A cemetery for prisoners who died in captivity was added to the camp in 1915, and it eventually contained the remains of 35 soldiers, four sailors and six interned German civilians.
A large cairn was raised by the Prisoners at the head of the cemetery in 1917 bearing the words:
‘To our comrades who died far from home.’
On 16 October 1959, an agreement was concluded by the governments of the United Kingdom and the Federal Republic of Germany concerning the future care of the graves of German nationals who lost their lives in the United Kingdom during the two World Wars. The agreement provided for the transfer to a central cemetery in the United Kingdom of all graves which were not situated in cemeteries and plots of Commonwealth war graves maintained by the Commonwealth War Graves Commission in situ.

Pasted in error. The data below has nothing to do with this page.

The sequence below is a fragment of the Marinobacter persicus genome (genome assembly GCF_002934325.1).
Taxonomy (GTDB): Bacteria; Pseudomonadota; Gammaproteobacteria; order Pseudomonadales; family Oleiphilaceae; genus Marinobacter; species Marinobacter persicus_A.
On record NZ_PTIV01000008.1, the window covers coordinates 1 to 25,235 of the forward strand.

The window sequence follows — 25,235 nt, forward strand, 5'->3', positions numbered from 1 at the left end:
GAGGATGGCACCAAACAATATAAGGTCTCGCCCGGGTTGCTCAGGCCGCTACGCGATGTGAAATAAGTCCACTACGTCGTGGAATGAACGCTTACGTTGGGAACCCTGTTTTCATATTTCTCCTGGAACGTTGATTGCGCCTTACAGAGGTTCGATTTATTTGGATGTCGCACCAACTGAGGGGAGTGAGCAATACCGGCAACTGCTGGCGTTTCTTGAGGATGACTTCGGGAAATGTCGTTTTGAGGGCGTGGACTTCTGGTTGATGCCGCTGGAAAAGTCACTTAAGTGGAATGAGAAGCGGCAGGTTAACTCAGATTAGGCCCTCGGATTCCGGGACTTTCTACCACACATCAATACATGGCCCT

Following this agreement, the German War Graves Commission (Volksbund Deutsche Kriegsgraberfursorge) made arrangements to transfer the graves of German servicemen and civilian internees of both wars from scattered burial grounds to the new cemetery established at Cannock Chase. And in 1962, the cemetery at Stobs was cleared of bodies and the remains of the prisoners were transferred to Cannock Chase.
However, the fate of the stone headstones which had marked the graves at Stobs after the clearance of the cemetery is unknown – though it is suspected that they were toppled into the empty graves when the bodied were removed. The Stobs Project hopes to be able to investigate the cemetery at some point in the near future.